AsianDate: Mental Strength Or Emotional Intelligence, What’s More Important?

Mental Strength the Emotional Intelligence are both relatively recently coined terms that people tend to confuse. AsianDate helps you understand the difference.

AsianDate helps you decide if you should choose Mental Strength over Emotional Intelligence.
AsianDate explains the subtle differences between Mental Strength and Emotional Intelligence.

What’s Preferable: A High EQ or Being Mentally Strong? AsianDate Helps You Decide

As with all psychological terms, people tend to simplify them as much as possible in order to comprehend them. This is not necessarily bad, but in the process, some significant nuances do tend to slip through the cracks.

What Is Emotional Intelligence?

Although the term Emotional Intelligence (“EQ” for short) first became used among psychologists in the 1960s, it took 35 years to become used by the layman, thanks to the best-selling book “Emotional Intelligence: Why It Can Matter More Than IQ”, written by psychologist and science journalist, Daniel Goleman.

The Oxford Dictionary defines Emotional Intelligence as “the capacity to be aware of, control, and express one’s emotions, and to handle interpersonal relationships judiciously and empathetically”, but this, of course, is a very general definition.  Goleman went into more detail, describing some characteristics possessed by those with a high EQ:

Self-awareness: the ability of a person to recognize and understand their own emotions and desires, as well as correctly predict the way they will affect others.

Empathy: one’s ability to understand the emotional makeup of others and his/her willingness to treat them accordingly to avoid causing hurt.

Internal motivation: a drive to work that goes beyond money and status, a person’s deeper understanding of what’s important in life, or the capacity to just do something for the joy of doing it rather than for some kind of profit.

Self-regulation: controlling your own disruptive impulses, being able to think rationally ahead of acting.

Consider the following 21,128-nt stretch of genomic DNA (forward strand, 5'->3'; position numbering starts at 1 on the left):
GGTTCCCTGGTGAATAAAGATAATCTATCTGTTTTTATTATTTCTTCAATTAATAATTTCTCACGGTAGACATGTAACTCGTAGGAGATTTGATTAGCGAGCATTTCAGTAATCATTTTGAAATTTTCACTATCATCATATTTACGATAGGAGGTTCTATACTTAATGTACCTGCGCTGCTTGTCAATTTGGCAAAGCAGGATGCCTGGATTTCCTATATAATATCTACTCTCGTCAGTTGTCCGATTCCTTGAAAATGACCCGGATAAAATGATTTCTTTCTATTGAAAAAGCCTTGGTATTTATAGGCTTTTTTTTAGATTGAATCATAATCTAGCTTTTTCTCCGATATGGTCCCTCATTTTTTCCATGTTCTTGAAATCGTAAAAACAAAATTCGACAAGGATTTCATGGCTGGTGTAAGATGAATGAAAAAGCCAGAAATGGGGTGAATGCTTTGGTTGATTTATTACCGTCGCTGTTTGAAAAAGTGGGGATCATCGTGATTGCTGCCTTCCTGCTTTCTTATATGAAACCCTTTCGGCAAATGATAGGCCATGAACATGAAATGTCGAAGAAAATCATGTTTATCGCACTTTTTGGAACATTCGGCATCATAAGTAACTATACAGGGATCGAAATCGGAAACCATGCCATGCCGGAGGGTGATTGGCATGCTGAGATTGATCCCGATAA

Social skills:  a person with social skills can maintain good relations with other and build rapport by focusing on his/her common ground with others rather than differences.

What Is Mental Strength?

Despite common misconceptions, being mentally strong doesn’t mean a person acts tough. Being mentally strong means being aware of your emotions, using past experiences to learn and improve yourself, and leading your life according to your personal ideals and values.

The 3 main characteristics of Mental Strength are the following:

#1. Being able to control your emotions:  A person who can honestly recognize their own emotions also has a good insight to how they influence his/her behavior. Taking control of your emotions can be about accepting some uncomfortable truths (like the fact you do feel envy or resentment sometimes), or acting contrary to how you feel if you recognize that doing otherwise will harm you.

#2. Regulating your thoughts: this means that you must find the ways to train your mind to think in a way that is beneficial to you. This is a whole process that might involve swapping self-doubt and brutal self-criticism for self-esteem, confidence, and self-compassion.

#3. Behaving in a productive way: simply put, this means that you will be able to preserve your efforts and energy for actions that will improve your life and offer you mental and emotional stability, even in cases when you may lack self-motivation or when you know that gratification from your actions won’t be instant.

Should you choose between one of the two? At AsianDate we don’t think so. In fact, you should consider Emotional Intelligence as part or Mental Strength. The latter, however, is less about the way you feel and more about the action you take to improve the quality of all aspects of your everyday life, including taking control of your love life.